- Possums - The most common one. These zombies like to play dead (very convincingly, since they are technically "dead") until a survivor is close enough for them to catch. Players are almost always wise to this tactic now, but there may not be anything they can do about it.
- "Help Me" Zombies - Zombies that lure survivors by mimicking a survivor calling for help, usually by crying or by literally saying "help me" over and over again, appealing to compassion to stage an ambush, or outright explode after baiting a survivor to approach them.
- Pregnants - Pregnant women who have turned into zombies along with the child they're carrying. Killing the mother would often lead to a nasty surprise as the baby will suddenly burst out of the mother's womb and get any unsuspecting survivors. Frequently the smaller zombie moves with unusual speed, or acts similar to a Possum Zombie.
- Child Zombies - Usually found at playgrounds and schools. They typically move much quicker than their adult counterparts due to their small size and are quite numerous as well. Adding the fact that they're children may cause hesitation in killing them, especially for adult survivors who have just encountered zombies for the first times and/or have children of their own. Sometimes a survivor develops a bond with with a child zombie, possibly because it was his/her own child or foster child, and hide them from other survivors. This usually leads to an infestation from inside the camp or the keeper in question going rogue if the other survivors discover their secret.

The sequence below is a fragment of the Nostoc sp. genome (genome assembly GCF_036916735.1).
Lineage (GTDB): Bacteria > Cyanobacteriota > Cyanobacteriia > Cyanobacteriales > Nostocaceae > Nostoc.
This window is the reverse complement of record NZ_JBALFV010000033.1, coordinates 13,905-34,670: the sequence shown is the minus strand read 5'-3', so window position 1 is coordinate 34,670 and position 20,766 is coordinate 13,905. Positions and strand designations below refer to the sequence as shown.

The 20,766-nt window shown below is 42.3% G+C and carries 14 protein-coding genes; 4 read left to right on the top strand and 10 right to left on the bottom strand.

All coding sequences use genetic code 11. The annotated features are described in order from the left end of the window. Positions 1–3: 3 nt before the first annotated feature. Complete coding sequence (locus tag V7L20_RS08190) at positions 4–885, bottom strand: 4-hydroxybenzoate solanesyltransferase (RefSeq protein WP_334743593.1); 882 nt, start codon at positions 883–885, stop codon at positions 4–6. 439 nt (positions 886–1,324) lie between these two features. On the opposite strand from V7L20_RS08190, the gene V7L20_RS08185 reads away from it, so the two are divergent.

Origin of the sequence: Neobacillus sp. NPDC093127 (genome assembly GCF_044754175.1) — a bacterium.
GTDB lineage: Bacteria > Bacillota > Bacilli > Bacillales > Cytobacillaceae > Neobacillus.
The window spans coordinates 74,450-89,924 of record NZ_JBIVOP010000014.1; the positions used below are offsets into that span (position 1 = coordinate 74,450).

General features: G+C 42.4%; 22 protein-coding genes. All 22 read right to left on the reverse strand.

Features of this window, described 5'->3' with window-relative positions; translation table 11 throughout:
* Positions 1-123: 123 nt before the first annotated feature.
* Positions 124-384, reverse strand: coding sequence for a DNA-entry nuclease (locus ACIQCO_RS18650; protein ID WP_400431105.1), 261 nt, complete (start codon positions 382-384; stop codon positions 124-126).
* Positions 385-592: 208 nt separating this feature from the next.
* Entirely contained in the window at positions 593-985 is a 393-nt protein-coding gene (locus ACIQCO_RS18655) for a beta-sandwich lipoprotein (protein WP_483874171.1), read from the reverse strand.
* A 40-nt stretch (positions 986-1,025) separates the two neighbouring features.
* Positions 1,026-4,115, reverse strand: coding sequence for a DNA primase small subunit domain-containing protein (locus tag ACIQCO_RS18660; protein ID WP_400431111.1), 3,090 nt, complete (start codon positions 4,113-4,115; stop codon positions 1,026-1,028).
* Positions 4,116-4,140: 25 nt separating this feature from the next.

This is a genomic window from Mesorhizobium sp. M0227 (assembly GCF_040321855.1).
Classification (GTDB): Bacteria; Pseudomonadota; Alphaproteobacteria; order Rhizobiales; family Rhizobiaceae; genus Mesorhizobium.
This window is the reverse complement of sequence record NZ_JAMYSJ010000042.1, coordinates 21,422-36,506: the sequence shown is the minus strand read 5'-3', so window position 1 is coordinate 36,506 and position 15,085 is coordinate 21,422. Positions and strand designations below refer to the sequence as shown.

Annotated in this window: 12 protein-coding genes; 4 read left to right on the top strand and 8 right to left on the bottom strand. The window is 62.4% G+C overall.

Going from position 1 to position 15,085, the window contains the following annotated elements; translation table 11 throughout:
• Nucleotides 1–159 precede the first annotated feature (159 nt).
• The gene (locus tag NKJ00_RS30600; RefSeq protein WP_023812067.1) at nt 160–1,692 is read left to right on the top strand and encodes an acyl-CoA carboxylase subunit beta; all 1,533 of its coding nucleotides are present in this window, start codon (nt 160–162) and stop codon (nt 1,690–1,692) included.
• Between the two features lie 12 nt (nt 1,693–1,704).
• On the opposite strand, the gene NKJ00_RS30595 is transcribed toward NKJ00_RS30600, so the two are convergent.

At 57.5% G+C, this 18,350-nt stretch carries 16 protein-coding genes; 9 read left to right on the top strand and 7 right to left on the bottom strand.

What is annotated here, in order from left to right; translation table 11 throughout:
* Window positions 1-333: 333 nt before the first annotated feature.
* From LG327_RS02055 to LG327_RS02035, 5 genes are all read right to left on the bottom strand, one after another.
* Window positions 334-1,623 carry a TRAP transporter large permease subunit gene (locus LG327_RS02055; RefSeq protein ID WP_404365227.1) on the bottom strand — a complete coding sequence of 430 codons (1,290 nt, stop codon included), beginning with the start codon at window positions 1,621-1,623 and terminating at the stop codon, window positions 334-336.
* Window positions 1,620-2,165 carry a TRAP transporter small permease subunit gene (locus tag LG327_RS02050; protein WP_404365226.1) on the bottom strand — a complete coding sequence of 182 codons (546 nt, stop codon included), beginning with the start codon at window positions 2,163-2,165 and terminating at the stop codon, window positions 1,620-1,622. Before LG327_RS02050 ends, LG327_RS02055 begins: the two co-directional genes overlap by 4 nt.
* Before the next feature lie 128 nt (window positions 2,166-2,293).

- Test Subject/"Enhanced" Zombies - Zombies that have been experimented on (usually by the organization responsible for the zombie apocalypse) and imbued with special properties similar to the other elite zombie types. In some cases they're even given cybernetic implants, extensive mutations and other things to further their capabilities and keep them controlled, though this usually goes very wrong. They usually look like Frankenstein's monster, but with bionic parts attached.
- And then there are the less common, but equally plentiful Elder Zombies, which are old, very smart like Horde Master types but less inclined to eat or kill living people. However, they will still curb-stomp your face in if you annoy them or don't leave them to their own devices. These ones may end up crossing over with the archetype Revenant Zombies if they have a purpose.
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Anime & Manga